Becoming a mother is a huge undertaking even in the most ideal circumstances. Khloé Kardashian has embraced this role in the thick of a huge cheating scandal, with millions of people tracking her every move and popping off in her Instagram and Twitter mentions whenever they see fit. It’s a lot to deal with, but such is life when you’re a celebrity. However, one thing she absolutely shouldn’t have to deal with is racism directed at her infant daughter, True Thompson. On Thursday, Kardashian tweeted her frustration about racists (of the troll variety) who post negative comments about her daughter’s skin tone on social media, and then delete them after she responds.
As other people chimed in, Kardashian insisted that people of different ethnicities and skin tone deserve to be celebrated instead of criticised because “our beauty is in our difference.” She managed to turn her frustrations into a more meaningful conversation about embracing diversity, standing up for what you believe in, and holding people accountable when they’re being unkind. However, there was one word that Khloé didn’t use that she should have: racism.
Baby True is biracial. Her father is NBA player Tristan Thompson, who is Black. As such, True is notably darker than her mom. Because the comments have been deleted, we can’t know for sure exactly what was said that triggered Khloé’s tweets. But I don’t need to see them to understand how anti-Blackness works. The idea that darker skin is less beautiful is a nearly universal symptom of anti-Black racism. It is evident in various cultures around the world, including ours. That so many people feel comfortable criticising the skin tone of an infant (regardless of her parents being famous) on a public platform is evidence of how pervasive this way of thinking is. While it’s admirable that Kardashian is standing up for her daughter, it’s important that we name the things that seek to tear us down.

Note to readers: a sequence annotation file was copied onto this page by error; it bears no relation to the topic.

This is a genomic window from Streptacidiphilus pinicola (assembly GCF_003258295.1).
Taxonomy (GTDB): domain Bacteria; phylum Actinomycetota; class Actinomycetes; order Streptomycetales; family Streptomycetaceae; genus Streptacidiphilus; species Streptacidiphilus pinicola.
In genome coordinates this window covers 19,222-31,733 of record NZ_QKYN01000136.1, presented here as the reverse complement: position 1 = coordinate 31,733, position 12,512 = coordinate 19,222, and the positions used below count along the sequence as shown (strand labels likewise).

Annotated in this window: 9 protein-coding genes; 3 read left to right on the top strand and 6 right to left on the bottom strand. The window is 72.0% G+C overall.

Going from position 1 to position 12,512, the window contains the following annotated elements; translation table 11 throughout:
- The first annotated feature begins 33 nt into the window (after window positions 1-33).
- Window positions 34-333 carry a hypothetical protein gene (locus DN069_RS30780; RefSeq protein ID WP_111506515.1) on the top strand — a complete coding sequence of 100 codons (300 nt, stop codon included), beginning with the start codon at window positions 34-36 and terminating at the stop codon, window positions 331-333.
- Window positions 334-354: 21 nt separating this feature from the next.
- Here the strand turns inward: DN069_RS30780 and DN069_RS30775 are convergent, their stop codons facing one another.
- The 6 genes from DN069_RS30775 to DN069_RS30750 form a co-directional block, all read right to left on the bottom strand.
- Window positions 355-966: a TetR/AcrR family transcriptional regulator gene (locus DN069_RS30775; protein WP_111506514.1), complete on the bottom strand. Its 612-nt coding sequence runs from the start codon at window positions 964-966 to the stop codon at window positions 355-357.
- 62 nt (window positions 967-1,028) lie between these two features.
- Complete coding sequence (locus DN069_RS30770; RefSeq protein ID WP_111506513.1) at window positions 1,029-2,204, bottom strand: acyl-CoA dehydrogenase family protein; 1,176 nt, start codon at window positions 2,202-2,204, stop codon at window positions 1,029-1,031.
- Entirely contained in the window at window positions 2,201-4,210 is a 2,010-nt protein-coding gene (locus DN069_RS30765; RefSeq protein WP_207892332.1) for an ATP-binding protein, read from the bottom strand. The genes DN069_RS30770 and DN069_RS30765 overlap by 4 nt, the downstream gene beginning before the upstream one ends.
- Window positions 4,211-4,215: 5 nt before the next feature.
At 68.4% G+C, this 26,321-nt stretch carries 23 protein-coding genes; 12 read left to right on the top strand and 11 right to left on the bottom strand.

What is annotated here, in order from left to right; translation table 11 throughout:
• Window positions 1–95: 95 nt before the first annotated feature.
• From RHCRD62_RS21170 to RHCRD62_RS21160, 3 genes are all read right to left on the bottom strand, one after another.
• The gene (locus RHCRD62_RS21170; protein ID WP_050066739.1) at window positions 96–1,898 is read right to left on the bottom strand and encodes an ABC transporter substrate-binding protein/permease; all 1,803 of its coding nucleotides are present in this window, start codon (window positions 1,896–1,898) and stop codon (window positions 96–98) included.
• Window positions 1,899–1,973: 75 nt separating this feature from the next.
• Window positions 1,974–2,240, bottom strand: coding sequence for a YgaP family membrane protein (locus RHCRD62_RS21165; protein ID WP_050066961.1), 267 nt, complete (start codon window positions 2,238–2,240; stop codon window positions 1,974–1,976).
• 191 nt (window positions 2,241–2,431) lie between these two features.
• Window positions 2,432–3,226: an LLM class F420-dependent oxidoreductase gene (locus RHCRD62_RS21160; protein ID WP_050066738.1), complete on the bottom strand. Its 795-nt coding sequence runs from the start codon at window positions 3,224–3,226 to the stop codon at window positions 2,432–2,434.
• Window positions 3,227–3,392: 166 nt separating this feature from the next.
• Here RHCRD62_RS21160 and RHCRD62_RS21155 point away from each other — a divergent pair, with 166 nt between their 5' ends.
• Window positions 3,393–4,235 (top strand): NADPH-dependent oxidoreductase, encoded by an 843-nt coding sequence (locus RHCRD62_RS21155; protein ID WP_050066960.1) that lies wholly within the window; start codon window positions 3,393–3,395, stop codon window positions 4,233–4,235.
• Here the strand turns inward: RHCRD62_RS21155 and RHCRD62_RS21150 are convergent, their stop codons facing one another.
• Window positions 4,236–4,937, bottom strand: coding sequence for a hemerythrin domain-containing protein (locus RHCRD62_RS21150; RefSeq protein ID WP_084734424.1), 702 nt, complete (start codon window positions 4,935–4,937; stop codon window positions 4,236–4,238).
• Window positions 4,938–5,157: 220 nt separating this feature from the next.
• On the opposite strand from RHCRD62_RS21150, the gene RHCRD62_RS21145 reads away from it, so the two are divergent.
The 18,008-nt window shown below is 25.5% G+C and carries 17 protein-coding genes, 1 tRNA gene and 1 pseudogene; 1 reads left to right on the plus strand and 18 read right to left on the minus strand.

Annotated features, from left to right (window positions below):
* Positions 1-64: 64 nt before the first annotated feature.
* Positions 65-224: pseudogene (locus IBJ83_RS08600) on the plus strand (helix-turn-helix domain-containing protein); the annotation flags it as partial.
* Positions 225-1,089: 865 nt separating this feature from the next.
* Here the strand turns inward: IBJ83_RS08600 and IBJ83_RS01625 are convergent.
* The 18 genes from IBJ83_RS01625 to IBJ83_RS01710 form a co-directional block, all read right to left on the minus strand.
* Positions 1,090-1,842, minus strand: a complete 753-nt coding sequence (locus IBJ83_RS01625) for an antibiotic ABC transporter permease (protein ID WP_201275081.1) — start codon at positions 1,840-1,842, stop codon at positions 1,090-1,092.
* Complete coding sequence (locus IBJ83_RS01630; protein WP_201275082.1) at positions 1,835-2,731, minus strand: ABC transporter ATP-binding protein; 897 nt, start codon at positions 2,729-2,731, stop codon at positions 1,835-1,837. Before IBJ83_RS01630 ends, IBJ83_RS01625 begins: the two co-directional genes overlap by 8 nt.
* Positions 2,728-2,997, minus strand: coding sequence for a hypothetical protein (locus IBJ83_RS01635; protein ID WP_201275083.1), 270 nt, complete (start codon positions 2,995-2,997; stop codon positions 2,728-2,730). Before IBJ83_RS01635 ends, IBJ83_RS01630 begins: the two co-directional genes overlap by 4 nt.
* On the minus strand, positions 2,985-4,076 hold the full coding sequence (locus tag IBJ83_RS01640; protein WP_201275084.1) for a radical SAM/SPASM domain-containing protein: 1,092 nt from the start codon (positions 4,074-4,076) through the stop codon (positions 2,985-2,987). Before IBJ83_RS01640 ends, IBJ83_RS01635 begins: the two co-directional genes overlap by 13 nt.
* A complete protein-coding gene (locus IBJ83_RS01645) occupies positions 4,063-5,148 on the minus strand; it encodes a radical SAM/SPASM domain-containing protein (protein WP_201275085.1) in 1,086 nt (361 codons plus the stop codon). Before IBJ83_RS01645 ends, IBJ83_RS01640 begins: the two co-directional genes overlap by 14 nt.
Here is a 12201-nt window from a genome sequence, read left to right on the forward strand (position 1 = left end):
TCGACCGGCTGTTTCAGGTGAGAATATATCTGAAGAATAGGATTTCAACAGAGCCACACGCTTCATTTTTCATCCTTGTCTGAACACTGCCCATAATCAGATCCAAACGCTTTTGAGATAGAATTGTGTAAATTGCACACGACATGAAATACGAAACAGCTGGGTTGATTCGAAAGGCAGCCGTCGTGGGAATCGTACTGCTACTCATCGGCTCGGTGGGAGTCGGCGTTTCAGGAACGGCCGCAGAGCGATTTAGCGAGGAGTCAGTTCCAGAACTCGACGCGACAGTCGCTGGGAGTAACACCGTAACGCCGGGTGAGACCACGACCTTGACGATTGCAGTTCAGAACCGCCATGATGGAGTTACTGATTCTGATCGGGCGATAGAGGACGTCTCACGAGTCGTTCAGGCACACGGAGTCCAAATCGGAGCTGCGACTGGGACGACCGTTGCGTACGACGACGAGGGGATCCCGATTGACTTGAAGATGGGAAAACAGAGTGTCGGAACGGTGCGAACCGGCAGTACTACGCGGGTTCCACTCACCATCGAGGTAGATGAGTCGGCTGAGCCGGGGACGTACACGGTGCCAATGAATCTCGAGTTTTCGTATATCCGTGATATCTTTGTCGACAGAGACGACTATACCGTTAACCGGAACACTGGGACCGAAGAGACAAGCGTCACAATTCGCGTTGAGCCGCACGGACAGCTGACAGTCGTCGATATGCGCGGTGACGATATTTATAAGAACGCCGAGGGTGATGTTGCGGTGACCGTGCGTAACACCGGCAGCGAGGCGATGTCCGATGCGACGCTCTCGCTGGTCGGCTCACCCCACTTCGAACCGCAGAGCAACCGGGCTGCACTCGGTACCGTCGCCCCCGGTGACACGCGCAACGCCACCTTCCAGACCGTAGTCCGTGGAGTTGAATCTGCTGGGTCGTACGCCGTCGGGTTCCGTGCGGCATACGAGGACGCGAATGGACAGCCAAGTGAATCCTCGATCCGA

The truth is that True is going to experience racism in her life. She already has, and she isn’t even old enough to know it. The best thing that both of her parents can do for her is be honest about the fact that she will have to deal with more than internet haters in her lifetime. There are going to be critics who go after more than her style and beauty looks. True lives in a world where her skin tone will always work against her, and unfortunately, her mom will always have to defend her.
For what it’s worth, I don’t think that all of the trolls are deleting their comments. I think it’s more likely that Kardashian's followers see these comments and report them as hateful — which they are — getting them deleted as a result. That these comments seem to disappear into the ether after True's mother has seen them is a silver lining: There are good people online who feel just as strongly about racism as Kardashian does. But regardless, this seems like a good time to remind the reality star: Never feed the trolls.